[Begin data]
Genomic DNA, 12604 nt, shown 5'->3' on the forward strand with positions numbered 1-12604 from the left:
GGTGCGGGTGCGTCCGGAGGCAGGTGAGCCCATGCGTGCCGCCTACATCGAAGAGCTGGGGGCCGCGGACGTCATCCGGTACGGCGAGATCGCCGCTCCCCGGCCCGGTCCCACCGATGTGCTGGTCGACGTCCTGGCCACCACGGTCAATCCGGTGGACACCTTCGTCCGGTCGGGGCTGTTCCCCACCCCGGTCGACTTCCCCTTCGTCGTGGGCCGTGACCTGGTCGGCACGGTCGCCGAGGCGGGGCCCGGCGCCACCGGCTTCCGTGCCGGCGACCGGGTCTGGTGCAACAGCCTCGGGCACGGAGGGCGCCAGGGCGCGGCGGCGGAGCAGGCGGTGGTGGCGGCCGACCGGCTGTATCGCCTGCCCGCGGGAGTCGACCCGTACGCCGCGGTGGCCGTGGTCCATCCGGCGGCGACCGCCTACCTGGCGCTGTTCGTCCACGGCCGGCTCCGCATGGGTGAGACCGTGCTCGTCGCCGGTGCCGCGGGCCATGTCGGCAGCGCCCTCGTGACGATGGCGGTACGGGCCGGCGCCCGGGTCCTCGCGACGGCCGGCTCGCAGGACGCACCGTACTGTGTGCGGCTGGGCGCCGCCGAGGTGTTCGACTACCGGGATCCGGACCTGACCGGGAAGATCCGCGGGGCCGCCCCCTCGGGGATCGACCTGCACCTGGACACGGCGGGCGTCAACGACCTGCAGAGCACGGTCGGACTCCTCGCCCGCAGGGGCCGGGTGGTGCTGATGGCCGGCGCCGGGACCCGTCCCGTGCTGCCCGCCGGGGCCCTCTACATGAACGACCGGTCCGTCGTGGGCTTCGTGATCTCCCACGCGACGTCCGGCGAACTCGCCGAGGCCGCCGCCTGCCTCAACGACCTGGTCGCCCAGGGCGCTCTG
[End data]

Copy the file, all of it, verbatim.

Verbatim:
Genomic DNA, 12604 nt, shown 5'->3' on the forward strand with positions numbered 1-12604 from the left:
GGTGCGGGTGCGTCCGGAGGCAGGTGAGCCCATGCGTGCCGCCTACATCGAAGAGCTGGGGGCCGCGGACGTCATCCGGTACGGCGAGATCGCCGCTCCCCGGCCCGGTCCCACCGATGTGCTGGTCGACGTCCTGGCCACCACGGTCAATCCGGTGGACACCTTCGTCCGGTCGGGGCTGTTCCCCACCCCGGTCGACTTCCCCTTCGTCGTGGGCCGTGACCTGGTCGGCACGGTCGCCGAGGCGGGGCCCGGCGCCACCGGCTTCCGTGCCGGCGACCGGGTCTGGTGCAACAGCCTCGGGCACGGAGGGCGCCAGGGCGCGGCGGCGGAGCAGGCGGTGGTGGCGGCCGACCGGCTGTATCGCCTGCCCGCGGGAGTCGACCCGTACGCCGCGGTGGCCGTGGTCCATCCGGCGGCGACCGCCTACCTGGCGCTGTTCGTCCACGGCCGGCTCCGCATGGGTGAGACCGTGCTCGTCGCCGGTGCCGCGGGCCATGTCGGCAGCGCCCTCGTGACGATGGCGGTACGGGCCGGCGCCCGGGTCCTCGCGACGGCCGGCTCGCAGGACGCACCGTACTGTGTGCGGCTGGGCGCCGCCGAGGTGTTCGACTACCGGGATCCGGACCTGACCGGGAAGATCCGCGGGGCCGCCCCCTCGGGGATCGACCTGCACCTGGACACGGCGGGCGTCAACGACCTGCAGAGCACGGTCGGACTCCTCGCCCGCAGGGGCCGGGTGGTGCTGATGGCCGGCGCCGGGACCCGTCCCGTGCTGCCCGCCGGGGCCCTCTACATGAACGACCGGTCCGTCGTGGGCTTCGTGATCTCCCACGCGACGTCCGGCGAACTCGCCGAGGCCGCCGCCTGCCTCAACGACCTGGTCGCCCAGGGCGCTCTG